Some Good Ones
1. Private Benjamin
Goldie Hawn stars as a woman who joins the military after the death of her husband. It has a lot to say about living life on your own terms, and about freeing yourself from destructive relationships.
2. Ordinary People
Robert Redford directed Donald Sutherland and Mary Tyler Moore in this story about a family trying to cope with the loss of a loved one. The cast is great, and that scene of Moore in her bedroom is some of the best acting ever. Redford deserved the Oscar he won that year.
3. Altered States (?)
I put a question mark next to this one because I'm still not sure if it's simply good, or so bad it's good. A lot of the dialogue is ridiculous, but that's a given in any Paddy Chayefsky film. William Hurt does a great mad scientist, and Blair Brown is his suitably overwrought wife.
4. Heaven's Gate
It's fashionable to hate on this movie, especially considering the fact that it's one of the biggest box office bombs of all time, but I think there's a lot to like about the Criterion version. Sure, it's slow-moving, and no, it's not cool to blow horses up with dynamite, but it's full of great performances and the cinematography is first-rate. If you liked Days of Heaven, you'll find a lot to appreciate in Heaven's Gate.
5. Atlantic City
This movie was nominated for all the big Academy Awards - and won none of them. Susan Sarandon stars as a woman trying to disentangle herself from a manipulative husband, and Burt Lancaster stars as a small-time crook who stumbles across a big score. Very French in its way, without being annoyingly arty.
6. The Jazz Singer
Like Heaven's Gate, another box office bomb that has some redeeming features. Definitely super cheesy with a generous helping of plot holes, but it's one of those movies that inhabits a gray area between "good," "bad," and "so bad it's good." Dude, that song "America" will get you PUMPED.
Some Bad Ones
I had a hell of a time finishing this movie. There's almost no plot, and some of the dialogue ranks as the worst ever. Olivia Newton-John was bearable in Grease, but in Xanadu she's unbearable.
2. Smokey and the Bandit Part II
I freaking loved the first Smokey and the Bandit, but the sequel is BAD. It also makes you feel sorry for Sally Field, who won the Best Actress Oscar the year before for Norma Rae. Apparently this movie and Cannonball Run (below) were filmed at the same time.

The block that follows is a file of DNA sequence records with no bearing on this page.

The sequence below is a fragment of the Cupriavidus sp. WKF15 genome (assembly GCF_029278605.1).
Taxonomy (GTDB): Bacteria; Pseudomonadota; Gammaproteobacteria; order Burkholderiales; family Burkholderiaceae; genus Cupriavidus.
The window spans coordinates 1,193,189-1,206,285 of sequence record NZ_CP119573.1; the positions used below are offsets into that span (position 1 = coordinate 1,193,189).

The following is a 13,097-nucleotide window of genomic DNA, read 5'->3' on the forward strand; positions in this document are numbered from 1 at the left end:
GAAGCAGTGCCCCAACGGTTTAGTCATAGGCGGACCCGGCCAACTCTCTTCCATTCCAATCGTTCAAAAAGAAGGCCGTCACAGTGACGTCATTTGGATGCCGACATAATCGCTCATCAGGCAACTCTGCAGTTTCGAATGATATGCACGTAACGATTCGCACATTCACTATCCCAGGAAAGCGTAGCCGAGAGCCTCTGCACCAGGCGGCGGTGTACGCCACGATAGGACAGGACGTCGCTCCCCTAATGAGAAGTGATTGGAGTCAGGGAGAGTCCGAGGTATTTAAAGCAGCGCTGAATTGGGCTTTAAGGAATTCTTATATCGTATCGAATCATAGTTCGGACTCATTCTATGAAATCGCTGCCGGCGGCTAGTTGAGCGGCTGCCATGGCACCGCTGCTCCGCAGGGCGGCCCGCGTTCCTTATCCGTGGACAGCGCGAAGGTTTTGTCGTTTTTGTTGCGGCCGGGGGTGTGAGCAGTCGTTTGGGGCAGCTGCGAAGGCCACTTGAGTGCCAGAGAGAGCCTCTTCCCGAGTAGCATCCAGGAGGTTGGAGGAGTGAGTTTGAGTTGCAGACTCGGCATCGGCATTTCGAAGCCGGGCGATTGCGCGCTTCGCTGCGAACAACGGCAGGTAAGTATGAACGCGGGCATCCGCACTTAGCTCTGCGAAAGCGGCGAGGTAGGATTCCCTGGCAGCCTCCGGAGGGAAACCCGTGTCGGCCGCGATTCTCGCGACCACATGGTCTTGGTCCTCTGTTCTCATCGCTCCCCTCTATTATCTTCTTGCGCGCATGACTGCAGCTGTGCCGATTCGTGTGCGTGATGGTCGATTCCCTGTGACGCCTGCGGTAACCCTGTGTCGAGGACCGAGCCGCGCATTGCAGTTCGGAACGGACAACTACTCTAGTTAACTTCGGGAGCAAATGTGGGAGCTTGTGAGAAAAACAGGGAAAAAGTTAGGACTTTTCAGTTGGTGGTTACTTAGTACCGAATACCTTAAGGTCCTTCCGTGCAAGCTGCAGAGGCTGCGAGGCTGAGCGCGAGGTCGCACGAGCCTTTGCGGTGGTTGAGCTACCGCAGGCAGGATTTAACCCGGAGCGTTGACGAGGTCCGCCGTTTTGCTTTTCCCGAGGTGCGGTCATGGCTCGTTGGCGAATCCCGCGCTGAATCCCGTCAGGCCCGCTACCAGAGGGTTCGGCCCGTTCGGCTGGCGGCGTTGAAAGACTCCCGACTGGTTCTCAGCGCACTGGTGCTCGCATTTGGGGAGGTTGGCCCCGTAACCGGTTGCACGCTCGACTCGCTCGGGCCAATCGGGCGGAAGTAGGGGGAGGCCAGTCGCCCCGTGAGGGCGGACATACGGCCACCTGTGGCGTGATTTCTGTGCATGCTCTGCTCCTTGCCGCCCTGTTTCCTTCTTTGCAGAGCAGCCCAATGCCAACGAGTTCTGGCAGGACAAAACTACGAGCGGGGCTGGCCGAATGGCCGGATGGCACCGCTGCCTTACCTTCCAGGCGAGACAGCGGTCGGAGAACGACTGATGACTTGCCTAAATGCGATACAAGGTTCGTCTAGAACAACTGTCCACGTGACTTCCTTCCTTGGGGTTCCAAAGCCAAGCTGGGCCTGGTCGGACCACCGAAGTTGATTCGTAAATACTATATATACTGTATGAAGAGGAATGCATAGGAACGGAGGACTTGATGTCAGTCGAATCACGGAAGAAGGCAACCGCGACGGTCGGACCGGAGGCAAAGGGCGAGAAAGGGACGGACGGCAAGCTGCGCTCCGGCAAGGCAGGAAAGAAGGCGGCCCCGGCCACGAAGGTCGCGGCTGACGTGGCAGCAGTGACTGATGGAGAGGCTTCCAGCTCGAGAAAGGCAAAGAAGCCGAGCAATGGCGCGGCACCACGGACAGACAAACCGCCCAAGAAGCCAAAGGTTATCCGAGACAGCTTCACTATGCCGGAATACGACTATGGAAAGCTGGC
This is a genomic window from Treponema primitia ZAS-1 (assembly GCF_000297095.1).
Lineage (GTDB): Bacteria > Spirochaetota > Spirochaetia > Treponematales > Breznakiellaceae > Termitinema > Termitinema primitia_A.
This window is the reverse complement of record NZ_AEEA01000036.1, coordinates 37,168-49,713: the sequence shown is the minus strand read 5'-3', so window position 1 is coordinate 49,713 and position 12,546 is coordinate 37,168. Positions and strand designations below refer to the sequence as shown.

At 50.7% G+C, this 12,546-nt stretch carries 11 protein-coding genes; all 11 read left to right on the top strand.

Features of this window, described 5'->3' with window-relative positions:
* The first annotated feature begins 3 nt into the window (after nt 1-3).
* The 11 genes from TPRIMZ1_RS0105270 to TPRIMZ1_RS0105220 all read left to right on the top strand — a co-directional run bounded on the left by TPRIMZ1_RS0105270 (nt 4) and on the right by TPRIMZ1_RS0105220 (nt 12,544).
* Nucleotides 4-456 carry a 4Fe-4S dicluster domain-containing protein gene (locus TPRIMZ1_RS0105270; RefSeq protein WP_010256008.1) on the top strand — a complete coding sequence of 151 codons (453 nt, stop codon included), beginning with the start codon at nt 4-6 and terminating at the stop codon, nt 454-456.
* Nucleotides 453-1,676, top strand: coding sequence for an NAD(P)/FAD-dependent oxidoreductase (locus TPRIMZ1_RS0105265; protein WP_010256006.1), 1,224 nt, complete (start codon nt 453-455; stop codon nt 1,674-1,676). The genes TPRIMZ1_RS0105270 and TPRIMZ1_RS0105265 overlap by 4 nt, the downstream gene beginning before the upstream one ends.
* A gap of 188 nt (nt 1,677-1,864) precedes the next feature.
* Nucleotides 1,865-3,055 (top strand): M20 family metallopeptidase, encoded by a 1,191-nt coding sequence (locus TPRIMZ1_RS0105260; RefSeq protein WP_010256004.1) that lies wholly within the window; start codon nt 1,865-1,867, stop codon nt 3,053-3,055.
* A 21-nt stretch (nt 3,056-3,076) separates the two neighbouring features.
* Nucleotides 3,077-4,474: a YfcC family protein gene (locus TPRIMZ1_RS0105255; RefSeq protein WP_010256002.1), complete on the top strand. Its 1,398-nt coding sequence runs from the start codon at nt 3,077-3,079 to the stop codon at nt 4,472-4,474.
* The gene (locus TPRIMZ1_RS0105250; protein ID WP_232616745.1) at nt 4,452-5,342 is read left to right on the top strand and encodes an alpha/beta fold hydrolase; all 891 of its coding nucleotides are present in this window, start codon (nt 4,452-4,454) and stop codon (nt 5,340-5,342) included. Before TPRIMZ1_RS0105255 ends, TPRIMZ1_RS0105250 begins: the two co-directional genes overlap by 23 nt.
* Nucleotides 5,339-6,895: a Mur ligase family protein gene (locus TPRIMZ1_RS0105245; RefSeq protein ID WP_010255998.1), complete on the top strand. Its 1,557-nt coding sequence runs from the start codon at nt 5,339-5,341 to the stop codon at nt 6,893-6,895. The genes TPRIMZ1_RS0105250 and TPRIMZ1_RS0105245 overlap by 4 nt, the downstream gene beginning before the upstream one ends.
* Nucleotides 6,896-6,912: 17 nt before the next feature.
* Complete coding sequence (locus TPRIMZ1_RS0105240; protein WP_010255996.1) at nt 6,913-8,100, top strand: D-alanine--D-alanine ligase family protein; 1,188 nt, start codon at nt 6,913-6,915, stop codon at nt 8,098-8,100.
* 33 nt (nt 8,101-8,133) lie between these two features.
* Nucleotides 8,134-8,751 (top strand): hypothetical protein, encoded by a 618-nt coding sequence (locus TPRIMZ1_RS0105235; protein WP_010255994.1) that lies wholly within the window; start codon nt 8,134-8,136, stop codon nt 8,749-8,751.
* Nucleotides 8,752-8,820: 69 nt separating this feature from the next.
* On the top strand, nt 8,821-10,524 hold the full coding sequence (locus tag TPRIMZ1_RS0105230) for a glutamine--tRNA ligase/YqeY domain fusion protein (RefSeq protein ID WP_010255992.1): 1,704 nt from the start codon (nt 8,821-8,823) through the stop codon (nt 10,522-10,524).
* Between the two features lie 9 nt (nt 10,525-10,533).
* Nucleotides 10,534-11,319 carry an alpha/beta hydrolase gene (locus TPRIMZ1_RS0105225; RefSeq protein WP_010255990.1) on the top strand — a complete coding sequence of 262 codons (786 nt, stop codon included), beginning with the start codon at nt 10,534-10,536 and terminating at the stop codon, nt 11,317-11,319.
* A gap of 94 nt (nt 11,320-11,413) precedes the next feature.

3. 9 to 5
This movie was (of course) a huge success in 1980, dealing as it does with gender roles in the workplace. My trouble with it is that it's a comedy, and that it's just not funny anymore. I think movies like Mr. Mom and Tootsie did a MUCH better job with similar subject matter, and they're still funny.
4. Melvin and Howard
I believe this was Jonathan Demme's first big success. Mary Steenburgen won the Oscar for her role as Melvin's wife, and it received a lot of praise at the time. But as with 9 to 5, its humor hasn't aged well and the characters are hard to relate to.
5. Stir Crazy
The first half of this movie is funny, but after that it gets bogged down in a prison escape subplot. Who cares how they escape the prison rodeo? Isn't this supposed to be a comedy?
6. The Unseen
To be fair, Barbara Bach had a great ass, and there's a long, lingering shot of it in the beginning of this movie. Stephen Furst was also a genuinely creepy "monster," but the rest of this movie is strictly B-grade horror. You can, by the way, see the whole thing on YouTube.
As much as I loved A Woman Under the Influence, I just couldn't get into this movie. Some of the plot elements are incredibly unrealistic, and the kid Gena Rowlands rescues is the worst actor ever - so bad that his performance brings you right out of the movie. "I am the man! I am the man!" Argh. Gloria and Atlantic City might have been neck and neck at the 1980 Academy Awards, but Atlantic City is a much better movie all around.
Some That Are So Bad They're Good
1. Can't Stop the Music
The movie that helped kill disco and also end many movie careers. Valerie Perrine stars as a model, Steve Guttenberg costars as a DJ, and the Village People provide a reason for this movie's existence. People are really too hard on this movie, but it never took itself that seriously anyway.
2. Cannonball Run
Roger Moore is the best part of this movie, but there's enough silliness to make all of the characters endearing. Is it an enduring piece of film history? Hell no. But if you feel nostalgic for the 80s this is the movie you want to see.
3. The Exterminator
A Vietnam vet vs. evil marijuana growers in California! It's chock full of bad acting, nonsensical plot points, and super low-budget special effects.